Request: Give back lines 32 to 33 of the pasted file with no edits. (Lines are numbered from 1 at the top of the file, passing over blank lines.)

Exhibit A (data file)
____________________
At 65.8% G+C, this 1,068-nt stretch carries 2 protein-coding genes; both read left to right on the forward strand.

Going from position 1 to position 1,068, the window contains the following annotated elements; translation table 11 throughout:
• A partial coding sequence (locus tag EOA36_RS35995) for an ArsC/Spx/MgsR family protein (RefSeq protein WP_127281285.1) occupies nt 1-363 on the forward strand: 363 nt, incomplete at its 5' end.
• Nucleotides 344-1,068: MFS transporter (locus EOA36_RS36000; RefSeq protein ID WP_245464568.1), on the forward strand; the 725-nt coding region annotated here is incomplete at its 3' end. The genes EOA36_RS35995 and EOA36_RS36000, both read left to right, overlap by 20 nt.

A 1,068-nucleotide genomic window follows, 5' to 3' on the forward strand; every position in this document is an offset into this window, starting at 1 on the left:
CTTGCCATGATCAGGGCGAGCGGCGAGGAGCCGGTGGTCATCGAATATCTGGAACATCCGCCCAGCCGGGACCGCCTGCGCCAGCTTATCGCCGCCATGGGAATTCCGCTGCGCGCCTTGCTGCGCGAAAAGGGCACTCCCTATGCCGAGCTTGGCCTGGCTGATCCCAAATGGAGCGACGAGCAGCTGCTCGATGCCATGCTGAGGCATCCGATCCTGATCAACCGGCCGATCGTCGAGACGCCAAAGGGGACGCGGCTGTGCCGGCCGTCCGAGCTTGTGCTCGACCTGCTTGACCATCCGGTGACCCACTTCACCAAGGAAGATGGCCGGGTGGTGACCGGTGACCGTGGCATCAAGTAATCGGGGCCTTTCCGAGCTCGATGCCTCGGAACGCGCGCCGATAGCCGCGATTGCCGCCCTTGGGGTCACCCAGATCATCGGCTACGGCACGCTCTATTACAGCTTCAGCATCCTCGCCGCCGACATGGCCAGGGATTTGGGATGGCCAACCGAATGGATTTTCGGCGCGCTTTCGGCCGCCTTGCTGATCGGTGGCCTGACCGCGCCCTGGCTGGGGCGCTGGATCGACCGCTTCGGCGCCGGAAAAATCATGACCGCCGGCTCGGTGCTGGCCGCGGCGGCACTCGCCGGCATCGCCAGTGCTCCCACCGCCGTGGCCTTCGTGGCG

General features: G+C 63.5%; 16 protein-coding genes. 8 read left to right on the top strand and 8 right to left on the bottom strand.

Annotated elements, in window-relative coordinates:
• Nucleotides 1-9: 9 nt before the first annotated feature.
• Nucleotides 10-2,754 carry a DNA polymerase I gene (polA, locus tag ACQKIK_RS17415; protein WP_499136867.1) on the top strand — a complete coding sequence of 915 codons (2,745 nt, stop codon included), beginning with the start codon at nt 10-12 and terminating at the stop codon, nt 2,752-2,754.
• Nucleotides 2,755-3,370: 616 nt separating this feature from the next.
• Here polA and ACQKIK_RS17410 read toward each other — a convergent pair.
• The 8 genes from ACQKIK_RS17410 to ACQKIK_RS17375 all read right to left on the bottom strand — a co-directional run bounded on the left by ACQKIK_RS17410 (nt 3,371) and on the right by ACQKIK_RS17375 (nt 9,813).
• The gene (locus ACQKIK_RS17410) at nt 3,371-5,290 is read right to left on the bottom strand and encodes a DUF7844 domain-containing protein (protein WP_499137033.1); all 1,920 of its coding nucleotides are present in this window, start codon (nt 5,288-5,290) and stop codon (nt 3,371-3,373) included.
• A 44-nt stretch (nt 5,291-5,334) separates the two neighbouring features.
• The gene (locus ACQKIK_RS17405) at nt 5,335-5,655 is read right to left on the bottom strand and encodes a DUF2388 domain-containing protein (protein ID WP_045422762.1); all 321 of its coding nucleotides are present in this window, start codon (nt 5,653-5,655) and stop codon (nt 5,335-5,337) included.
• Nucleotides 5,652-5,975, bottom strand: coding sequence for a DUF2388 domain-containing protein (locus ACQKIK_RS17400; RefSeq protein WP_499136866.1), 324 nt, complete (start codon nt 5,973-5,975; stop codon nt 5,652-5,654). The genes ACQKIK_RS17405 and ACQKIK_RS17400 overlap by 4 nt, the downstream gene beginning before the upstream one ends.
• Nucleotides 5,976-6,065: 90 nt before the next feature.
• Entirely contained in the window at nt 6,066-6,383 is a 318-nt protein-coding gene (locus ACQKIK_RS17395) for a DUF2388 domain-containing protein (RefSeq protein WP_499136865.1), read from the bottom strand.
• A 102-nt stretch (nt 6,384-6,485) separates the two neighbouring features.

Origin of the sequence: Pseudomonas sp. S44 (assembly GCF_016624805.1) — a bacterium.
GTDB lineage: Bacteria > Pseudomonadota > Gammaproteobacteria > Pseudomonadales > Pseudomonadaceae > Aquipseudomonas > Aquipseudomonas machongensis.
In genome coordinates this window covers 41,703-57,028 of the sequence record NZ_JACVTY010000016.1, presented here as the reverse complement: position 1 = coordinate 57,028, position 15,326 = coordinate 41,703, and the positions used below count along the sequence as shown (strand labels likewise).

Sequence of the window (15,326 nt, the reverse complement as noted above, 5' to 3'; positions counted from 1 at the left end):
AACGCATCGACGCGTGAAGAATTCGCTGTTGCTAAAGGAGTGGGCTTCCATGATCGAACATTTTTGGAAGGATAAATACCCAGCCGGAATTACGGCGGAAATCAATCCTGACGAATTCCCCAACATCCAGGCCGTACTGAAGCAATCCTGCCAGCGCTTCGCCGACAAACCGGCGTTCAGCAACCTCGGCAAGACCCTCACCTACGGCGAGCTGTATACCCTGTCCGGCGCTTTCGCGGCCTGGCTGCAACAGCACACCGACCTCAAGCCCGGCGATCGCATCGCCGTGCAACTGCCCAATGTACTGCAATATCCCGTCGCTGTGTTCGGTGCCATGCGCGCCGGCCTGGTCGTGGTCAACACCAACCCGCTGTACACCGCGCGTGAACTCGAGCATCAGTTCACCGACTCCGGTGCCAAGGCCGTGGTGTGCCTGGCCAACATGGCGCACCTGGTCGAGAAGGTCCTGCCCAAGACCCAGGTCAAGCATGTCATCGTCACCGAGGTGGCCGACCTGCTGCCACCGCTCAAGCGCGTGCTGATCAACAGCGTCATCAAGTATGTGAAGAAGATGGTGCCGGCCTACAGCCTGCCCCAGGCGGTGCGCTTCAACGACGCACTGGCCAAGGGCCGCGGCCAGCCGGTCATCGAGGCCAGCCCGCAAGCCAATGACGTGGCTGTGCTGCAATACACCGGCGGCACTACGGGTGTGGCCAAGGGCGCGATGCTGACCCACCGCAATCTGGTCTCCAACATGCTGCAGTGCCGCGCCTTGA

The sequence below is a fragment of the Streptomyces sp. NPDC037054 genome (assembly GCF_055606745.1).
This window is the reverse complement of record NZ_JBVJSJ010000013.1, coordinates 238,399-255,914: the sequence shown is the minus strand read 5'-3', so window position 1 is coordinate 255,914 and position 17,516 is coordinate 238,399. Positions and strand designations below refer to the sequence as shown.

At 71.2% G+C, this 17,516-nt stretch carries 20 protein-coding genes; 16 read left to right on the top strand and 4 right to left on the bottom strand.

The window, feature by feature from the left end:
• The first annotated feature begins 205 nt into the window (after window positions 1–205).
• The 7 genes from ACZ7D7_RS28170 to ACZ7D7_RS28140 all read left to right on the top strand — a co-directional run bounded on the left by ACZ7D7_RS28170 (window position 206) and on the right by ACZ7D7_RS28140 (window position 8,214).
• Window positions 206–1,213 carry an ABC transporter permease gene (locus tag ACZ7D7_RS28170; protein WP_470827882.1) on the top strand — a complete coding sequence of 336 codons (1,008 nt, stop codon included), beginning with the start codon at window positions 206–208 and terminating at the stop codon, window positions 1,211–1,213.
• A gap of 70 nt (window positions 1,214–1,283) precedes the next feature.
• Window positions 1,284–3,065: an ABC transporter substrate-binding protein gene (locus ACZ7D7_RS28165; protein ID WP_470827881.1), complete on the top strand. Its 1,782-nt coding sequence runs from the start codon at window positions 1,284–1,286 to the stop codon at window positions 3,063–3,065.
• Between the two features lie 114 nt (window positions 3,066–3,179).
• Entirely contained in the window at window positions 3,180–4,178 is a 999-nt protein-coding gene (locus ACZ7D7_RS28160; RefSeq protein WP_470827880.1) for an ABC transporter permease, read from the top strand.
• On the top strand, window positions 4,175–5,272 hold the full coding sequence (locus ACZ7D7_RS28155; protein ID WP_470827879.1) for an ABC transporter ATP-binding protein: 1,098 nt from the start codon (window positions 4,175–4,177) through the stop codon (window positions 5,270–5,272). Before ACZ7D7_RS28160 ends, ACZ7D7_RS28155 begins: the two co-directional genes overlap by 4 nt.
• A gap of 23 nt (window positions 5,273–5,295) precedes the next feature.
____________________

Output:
• Window positions 206–1,213 carry an ABC transporter permease gene (locus tag ACZ7D7_RS28170; protein WP_470827882.1) on the top strand — a complete coding sequence of 336 codons (1,008 nt, stop codon included), beginning with the start codon at window positions 206–208 and terminating at the stop codon, window positions 1,211–1,213.
• A gap of 70 nt (window positions 1,214–1,283) precedes the next feature.